For those only looking to purchase one transducer, it is essential to consider your boat’s specifications and the terrain of the water that you will be traveling on.
One of the most glaring differences between trolling motor-mounted versus transom-mounted is the location of where the transducer is set up. Having a front-end transducer means that any fish picked up is below the boat, while back-end transducers only pick up things that are already behind.
Depending on the type of fishing you are doing, you should decide where to have the transducer mounted. For example, it may be more beneficial to have a front-mounted transducer when live fishing, while having it mounted in the back may be better for trolling.
The size of your boat may determine where the transducer is mounted. For example, you may want a trolling motor mount, but a transom mount may be the better choice if you have a smaller boat, as it may not be able to support the trolling motor mount.
Pricing is another factor to consider when looking into transducers to purchase. Transom mount transducers tend to be more affordable than most on the market. There are hybrid transducers that are compatible with both transom and trolling mounts, but for a slightly higher price range.
However, the transducer price correlates to the features that it offers. While you might not mind paying for and using the bare minimum, increasing your budget slightly may significantly improve the quality of life with the added features that may be included as a result.
Types of Transducer Mounts
Let’s explore these two types of transducer mounts: transom and trolling.
Transom mounts are a better option for smaller boats and one-transducer setups. They are easier to install than other transducers, in most cases simply requiring to be clamped onto the boat.
They also contain fewer external components and are easier to operate. Due to these features listed above, they are much more affordable than other transducers.
Due to their more straightforward design, however, transom mounts have fewer options and features than their more expensive counterparts. Another thing to consider is that Transom mounts may not be as effective on larger boats.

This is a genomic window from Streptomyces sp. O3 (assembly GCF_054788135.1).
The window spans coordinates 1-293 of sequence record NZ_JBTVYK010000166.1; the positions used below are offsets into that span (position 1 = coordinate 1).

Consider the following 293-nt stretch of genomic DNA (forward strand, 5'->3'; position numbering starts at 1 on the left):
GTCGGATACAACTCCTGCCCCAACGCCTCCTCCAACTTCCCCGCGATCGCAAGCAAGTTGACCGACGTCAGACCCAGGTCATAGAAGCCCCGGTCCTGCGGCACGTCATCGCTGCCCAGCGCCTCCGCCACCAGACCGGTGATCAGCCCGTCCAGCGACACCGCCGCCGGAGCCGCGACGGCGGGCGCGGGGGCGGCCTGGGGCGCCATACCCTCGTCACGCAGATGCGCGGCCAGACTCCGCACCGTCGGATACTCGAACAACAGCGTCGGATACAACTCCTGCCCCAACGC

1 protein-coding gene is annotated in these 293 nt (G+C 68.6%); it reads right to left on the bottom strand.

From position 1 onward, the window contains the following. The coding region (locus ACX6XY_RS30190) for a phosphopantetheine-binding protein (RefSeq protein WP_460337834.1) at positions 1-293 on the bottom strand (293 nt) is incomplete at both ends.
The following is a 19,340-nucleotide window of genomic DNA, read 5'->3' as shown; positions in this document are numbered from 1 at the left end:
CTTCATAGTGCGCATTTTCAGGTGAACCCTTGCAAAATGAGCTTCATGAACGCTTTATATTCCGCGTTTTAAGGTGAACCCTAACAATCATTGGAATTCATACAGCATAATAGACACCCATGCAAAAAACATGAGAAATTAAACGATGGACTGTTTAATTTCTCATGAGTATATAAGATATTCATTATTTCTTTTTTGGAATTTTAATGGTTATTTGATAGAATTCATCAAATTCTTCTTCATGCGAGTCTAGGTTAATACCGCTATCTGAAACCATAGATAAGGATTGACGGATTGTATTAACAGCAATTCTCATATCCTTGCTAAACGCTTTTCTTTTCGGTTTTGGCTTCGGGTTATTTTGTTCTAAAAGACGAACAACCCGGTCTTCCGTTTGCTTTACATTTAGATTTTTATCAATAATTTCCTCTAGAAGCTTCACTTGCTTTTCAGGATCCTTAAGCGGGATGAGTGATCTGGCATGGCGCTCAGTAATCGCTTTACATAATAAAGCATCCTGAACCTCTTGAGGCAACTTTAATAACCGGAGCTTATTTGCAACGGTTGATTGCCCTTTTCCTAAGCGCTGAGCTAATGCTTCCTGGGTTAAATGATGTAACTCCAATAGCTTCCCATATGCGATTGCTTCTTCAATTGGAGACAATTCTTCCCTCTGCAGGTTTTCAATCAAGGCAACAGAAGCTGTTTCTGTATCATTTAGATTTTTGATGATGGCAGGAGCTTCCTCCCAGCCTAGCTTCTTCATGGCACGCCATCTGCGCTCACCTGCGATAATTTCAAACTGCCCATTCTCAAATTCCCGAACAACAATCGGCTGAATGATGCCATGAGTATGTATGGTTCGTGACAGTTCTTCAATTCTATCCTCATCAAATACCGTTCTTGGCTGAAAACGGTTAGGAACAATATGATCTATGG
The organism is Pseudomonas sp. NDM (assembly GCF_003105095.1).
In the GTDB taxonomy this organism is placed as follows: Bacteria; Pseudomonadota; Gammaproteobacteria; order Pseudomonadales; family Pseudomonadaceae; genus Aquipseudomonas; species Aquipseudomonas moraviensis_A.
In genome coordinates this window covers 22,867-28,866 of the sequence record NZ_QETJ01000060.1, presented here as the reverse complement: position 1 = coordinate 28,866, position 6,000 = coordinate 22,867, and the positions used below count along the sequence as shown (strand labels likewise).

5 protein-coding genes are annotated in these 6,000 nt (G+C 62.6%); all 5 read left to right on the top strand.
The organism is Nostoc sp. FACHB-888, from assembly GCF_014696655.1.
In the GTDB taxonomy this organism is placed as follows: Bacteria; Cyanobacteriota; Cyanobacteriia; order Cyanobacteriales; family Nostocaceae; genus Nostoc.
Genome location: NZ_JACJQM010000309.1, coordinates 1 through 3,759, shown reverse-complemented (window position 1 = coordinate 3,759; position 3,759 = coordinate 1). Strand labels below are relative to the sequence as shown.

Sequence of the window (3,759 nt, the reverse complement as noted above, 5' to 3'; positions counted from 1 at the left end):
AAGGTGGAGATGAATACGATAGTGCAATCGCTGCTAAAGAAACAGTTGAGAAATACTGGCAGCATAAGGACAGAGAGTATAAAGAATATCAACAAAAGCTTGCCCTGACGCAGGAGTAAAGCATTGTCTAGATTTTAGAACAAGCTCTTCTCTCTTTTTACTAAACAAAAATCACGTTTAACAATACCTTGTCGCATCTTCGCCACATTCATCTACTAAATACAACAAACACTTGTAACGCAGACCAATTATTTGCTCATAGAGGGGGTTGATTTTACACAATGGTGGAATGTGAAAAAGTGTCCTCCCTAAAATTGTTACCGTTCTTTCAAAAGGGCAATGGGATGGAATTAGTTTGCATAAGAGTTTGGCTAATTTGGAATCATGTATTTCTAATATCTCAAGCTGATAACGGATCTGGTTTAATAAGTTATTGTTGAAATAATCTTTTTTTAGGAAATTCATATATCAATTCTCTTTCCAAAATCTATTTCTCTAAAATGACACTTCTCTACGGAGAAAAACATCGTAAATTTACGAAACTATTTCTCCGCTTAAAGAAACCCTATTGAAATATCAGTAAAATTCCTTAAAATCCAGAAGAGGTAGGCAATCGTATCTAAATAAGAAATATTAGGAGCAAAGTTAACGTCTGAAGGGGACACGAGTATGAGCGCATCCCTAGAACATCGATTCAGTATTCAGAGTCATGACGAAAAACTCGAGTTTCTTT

- Better for smaller boats
- Easy to install
- More affordable
- It may be less effective on larger boats
- Fewer features
- Transducers read the water near the end of the boat, meaning you could pass by potential fish before there is a chance to cast (Circumstantial Con)
Trolling Engine Mount Motor
Another location where the transducer can be mounted is on the actual trolling engine itself rather than on the bow. Like Transom mounts, the transducer will be mounted near the back of the boat.
These mounts are better for multi-purpose boats or boats too small to support the bow trolling motor. On top of that, it is considerably smaller than its bow-mounted counterpart.
While the Trolling Engine Motor is smaller and more convenient, it lacks features while challenging to grasp its controls. On top of that, it retains its expensive price range despite the rather significant differences between itself and the bow-mounted motor.
- More convenient and flexible for smaller boats
- Smaller than bow-mounted motor
- Rear-mounted Transducer (Circumstantial Con)
- Fewer features
- High price range
The best place to mount your transducer is ultimately up to you and your needs. There are pros and cons no matter which way you go! This chart below should help you make a choice depending on your wants and needs.
|Mount Your Transducer on a Transom Mount||Mount Your Transducer On a Trolling Mount|
|If you want a rear-mounted transducer.||If you want the option of a front or rear mount.|
|If you have a smaller boat.||If you are using larger or multi-purpose boats.|
|If you wish the transducer to be in the water at all times.||If you don’t mind having the transducer out of the water when the trolling mount is not being used.|